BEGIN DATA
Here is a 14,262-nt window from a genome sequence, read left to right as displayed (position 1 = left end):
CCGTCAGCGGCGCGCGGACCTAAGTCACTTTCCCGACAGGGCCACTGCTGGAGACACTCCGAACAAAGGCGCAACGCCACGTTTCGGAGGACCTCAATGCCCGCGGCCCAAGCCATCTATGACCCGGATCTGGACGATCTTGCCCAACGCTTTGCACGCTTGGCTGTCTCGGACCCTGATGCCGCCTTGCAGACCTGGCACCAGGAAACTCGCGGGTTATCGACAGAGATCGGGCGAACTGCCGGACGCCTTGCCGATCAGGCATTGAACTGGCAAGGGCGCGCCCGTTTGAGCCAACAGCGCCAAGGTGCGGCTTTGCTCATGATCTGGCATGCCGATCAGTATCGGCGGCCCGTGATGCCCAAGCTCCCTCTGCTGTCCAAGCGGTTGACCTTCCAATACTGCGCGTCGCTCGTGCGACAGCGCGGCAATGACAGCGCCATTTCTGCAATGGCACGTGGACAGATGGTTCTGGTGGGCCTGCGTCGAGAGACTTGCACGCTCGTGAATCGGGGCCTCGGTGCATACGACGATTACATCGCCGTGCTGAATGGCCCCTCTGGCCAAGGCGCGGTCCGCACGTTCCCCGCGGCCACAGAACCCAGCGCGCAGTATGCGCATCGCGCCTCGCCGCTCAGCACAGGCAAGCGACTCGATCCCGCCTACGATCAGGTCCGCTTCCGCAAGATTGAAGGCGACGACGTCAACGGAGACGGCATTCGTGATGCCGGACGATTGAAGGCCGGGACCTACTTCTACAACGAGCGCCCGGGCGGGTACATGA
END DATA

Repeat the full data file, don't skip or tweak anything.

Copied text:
Here is a 14,262-nt window from a genome sequence, read left to right as displayed (position 1 = left end):
CCGTCAGCGGCGCGCGGACCTAAGTCACTTTCCCGACAGGGCCACTGCTGGAGACACTCCGAACAAAGGCGCAACGCCACGTTTCGGAGGACCTCAATGCCCGCGGCCCAAGCCATCTATGACCCGGATCTGGACGATCTTGCCCAACGCTTTGCACGCTTGGCTGTCTCGGACCCTGATGCCGCCTTGCAGACCTGGCACCAGGAAACTCGCGGGTTATCGACAGAGATCGGGCGAACTGCCGGACGCCTTGCCGATCAGGCATTGAACTGGCAAGGGCGCGCCCGTTTGAGCCAACAGCGCCAAGGTGCGGCTTTGCTCATGATCTGGCATGCCGATCAGTATCGGCGGCCCGTGATGCCCAAGCTCCCTCTGCTGTCCAAGCGGTTGACCTTCCAATACTGCGCGTCGCTCGTGCGACAGCGCGGCAATGACAGCGCCATTTCTGCAATGGCACGTGGACAGATGGTTCTGGTGGGCCTGCGTCGAGAGACTTGCACGCTCGTGAATCGGGGCCTCGGTGCATACGACGATTACATCGCCGTGCTGAATGGCCCCTCTGGCCAAGGCGCGGTCCGCACGTTCCCCGCGGCCACAGAACCCAGCGCGCAGTATGCGCATCGCGCCTCGCCGCTCAGCACAGGCAAGCGACTCGATCCCGCCTACGATCAGGTCCGCTTCCGCAAGATTGAAGGCGACGACGTCAACGGAGACGGCATTCGTGATGCCGGACGATTGAAGGCCGGGACCTACTTCTACAACGAGCGCCCGGGCGGGTACATGA